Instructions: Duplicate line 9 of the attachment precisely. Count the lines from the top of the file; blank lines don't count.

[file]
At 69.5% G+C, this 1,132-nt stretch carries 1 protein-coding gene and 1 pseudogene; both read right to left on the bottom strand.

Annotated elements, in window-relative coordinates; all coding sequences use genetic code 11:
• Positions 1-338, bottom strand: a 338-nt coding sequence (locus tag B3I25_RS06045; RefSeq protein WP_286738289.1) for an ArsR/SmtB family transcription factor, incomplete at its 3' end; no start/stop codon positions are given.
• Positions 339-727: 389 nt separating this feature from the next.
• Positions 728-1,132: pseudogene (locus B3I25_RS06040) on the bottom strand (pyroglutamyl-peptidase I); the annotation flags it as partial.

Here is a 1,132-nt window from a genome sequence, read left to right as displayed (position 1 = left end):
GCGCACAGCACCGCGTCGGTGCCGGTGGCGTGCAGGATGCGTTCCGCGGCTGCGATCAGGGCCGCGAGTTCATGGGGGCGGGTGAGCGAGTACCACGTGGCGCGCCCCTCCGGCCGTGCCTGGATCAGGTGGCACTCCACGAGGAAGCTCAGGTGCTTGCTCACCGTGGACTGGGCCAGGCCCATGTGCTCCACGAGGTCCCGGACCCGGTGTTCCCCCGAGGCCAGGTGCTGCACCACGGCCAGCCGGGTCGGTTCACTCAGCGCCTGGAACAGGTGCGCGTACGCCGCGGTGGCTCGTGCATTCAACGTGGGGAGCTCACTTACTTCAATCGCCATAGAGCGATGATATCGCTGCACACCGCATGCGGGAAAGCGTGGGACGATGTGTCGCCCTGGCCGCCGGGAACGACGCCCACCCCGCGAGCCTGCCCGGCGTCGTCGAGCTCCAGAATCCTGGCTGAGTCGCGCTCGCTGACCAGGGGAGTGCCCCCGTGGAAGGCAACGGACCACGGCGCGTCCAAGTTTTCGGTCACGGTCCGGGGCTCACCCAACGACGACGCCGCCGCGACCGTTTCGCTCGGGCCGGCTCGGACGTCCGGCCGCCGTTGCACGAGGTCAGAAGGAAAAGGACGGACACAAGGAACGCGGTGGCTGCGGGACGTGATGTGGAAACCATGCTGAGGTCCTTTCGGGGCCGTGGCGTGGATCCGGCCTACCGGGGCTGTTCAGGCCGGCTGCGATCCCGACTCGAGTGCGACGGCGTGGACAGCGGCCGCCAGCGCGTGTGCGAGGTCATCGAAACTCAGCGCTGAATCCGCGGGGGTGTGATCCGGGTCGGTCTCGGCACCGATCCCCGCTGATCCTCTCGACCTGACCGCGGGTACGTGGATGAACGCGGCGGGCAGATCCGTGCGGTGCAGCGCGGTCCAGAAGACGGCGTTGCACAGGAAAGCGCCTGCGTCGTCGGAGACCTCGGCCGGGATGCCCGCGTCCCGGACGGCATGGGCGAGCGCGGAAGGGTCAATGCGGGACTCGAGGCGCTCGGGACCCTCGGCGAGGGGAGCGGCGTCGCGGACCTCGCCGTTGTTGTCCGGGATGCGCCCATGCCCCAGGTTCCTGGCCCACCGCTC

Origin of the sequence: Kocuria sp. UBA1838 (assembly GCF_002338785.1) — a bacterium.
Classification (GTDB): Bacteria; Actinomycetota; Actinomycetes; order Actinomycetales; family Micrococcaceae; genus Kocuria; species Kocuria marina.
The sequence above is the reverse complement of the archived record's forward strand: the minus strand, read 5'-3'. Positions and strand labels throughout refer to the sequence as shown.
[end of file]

Classification (GTDB): Bacteria; Actinomycetota; Actinomycetes; order Actinomycetales; family Micrococcaceae; genus Kocuria; species Kocuria marina.